E-commerce consultancy hopes idea will catch on

A new e-commerce development company are carving out a unique niche market by offering interactive e-commerce, rather than static, sites.

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By  Barnaby Chesterman Published  October 11, 2000

The general manager of a small e-commerce development company based in Dubai has come up with a novel idea that he hopes will catch on in the Middle East.

Faisal Omar, who runs Gainonline, has launched an e-commerce site, called realcatchy.com, that allows customers to participate with the site and set up their own e-commerce sites without shelling out any investment.

The new site was designed to sell a unique product that is designed to act as cheap advertising to affix to the back of cars. The realcatchy.com site sells plastic plates that can be stuck to the back of vehicles either with a magnetic strip or a strong adhesive.

The plates have a metallic effect and can carry a Web site addresses, e-mail address, phone number or even a business name, and act as a form of advertising. The plates are marketed as more up market than stickers and they’re not available from any other manufacturer.

Through this site, Gainonline is offering customers the opportunity to set up their own sites, accessible through realcatchy.com, and in turn to sell plates of their own. “We provide customers with a small two or three page site where they can interact and earn commission on every plate ordered through the site,” explains Omar.

“They do their own marketing and we can even re-brand the site for them so it appears as their product. We make our money through the sales generated. What we are trying to do is make a network of online marketers, so to speak, and we are not just targeting SMEs, but universities and colleges as well because it’s a pretty unique product.”

Gainonline believes it’s a fairly unique company in the Middle East. It’s focusing on dynamic, as opposed to static, Web sites. “We are looking at parking ourselves into a niche market,” says Omar. “We are strictly focusing on e-commerce sites. Although we have done a few static sites on and off, we’ve made provisions for each of the sites to have them e-commerce enabled later.”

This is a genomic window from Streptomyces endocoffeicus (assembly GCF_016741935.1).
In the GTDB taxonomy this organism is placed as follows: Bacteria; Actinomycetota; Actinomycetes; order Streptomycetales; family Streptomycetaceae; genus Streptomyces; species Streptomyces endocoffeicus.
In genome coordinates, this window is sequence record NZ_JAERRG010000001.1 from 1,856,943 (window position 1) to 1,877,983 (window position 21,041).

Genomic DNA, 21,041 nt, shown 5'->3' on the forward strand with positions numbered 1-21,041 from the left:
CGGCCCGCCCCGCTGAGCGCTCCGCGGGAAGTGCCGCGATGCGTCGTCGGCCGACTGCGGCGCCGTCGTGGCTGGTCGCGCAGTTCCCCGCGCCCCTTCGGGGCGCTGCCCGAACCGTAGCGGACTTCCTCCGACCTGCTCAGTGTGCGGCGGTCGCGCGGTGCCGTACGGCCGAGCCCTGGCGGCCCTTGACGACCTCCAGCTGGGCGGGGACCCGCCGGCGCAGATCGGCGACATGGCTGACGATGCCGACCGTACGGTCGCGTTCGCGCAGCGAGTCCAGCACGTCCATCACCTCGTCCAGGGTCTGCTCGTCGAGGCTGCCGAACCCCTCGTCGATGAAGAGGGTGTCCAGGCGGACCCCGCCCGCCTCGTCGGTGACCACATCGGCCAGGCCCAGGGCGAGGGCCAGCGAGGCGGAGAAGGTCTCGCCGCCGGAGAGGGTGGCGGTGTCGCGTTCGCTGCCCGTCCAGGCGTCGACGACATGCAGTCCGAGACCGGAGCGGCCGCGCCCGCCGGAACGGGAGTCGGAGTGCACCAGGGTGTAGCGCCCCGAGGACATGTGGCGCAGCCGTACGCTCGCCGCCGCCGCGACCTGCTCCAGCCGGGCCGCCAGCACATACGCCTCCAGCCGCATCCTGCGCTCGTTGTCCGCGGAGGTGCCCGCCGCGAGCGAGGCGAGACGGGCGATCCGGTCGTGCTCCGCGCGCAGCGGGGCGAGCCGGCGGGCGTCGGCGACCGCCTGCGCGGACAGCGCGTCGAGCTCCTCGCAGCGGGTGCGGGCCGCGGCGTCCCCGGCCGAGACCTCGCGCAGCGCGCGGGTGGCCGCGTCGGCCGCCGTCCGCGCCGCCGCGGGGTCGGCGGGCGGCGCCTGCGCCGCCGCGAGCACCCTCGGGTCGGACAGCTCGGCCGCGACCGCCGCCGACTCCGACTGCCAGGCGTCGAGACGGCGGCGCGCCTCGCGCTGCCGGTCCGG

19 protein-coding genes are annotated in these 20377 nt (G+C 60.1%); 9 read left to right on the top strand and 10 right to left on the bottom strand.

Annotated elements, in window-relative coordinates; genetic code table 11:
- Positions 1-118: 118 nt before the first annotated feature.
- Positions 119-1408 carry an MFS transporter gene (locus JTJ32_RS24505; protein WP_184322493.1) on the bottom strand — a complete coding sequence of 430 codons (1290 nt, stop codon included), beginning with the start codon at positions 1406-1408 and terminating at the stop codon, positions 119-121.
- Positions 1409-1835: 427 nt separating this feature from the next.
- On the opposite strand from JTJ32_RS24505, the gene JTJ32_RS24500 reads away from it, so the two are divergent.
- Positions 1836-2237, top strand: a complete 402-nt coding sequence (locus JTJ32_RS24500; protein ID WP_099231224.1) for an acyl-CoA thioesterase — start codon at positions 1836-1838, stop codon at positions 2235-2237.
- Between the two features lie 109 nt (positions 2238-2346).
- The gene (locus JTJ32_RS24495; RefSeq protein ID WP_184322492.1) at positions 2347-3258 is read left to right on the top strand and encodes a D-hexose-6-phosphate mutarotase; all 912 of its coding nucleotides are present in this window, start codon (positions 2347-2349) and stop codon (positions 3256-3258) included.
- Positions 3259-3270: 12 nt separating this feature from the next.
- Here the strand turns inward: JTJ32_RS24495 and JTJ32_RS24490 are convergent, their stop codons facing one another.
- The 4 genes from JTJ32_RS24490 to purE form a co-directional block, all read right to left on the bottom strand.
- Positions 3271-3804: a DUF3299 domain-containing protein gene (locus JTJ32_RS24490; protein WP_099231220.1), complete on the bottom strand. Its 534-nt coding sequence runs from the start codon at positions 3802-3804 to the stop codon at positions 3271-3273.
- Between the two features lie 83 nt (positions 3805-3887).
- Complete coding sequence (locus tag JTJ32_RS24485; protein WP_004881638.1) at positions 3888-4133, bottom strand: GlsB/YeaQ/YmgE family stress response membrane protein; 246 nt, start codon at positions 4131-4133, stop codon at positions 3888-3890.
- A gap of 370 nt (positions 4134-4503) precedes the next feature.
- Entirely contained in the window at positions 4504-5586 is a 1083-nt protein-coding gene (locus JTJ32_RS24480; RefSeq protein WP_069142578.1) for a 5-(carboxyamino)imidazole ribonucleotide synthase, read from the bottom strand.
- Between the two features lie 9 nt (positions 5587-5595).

Gainonline actually started trading with an experimental product at its inception about a year ago. The original product was a Web site called arabcraft.com which specialised in selling Arabian handicrafts to US and UK customers.

Omar went to Saudi Arabia and Oman and took photographs of antiques from dealers he had struck up partnerships with. He then set up a Web site to trade these antiques online.

Other dealers started contacting him to add their products to the Web site, which now includes a range of authentic Arabic handicrafts such as Egyptian paintings, Jordanian traditional dresses, daggers and coffee jugs. Sales have been slow on the site, though, despite hits reaching around 40,000 per month. So Gainonline branched out into providing e-commerce solutions and consultancy.

It already had two full time programmers and Web designers so it was a natural succession to take on other projects. This proved successful and Gainonline received two requests for heavy database driven sites which it will act as a partner for once the sites have been set up.

A further success came in the form of a second own online brand, flowersdubai.com. This has generated a steady amount of interest with over 700 orders in the last eight months, including 250 single orders on Valentine’s Day.

Although Omar sees solutions provision as the major source of business for Gainonline, he still feels the own brand sites are vital. “To be honest, at the moment we don’t feel the e-commerce market in the Middle East is ready for solutions providers,” says Omar.

The pricing is erratic with varying levels of experience and quality from one company to the next. As e-commerce specialists, though, Omar feels that Gainonline can create an attractive market and is looking forward to the challenges ahead.

“What we do is actually look at providing customised solutions. We actually go in and try to understand the business and see how best to fit that idea onto the Web,” says Omar.

“We feel that e-commerce is the future and the main thing is to have a solid infrastructure so we are able to confidently offer the solutions. Everyone now is talking about e-commerce and making money online. This is a good opportunity to experiment and see what can be done.”

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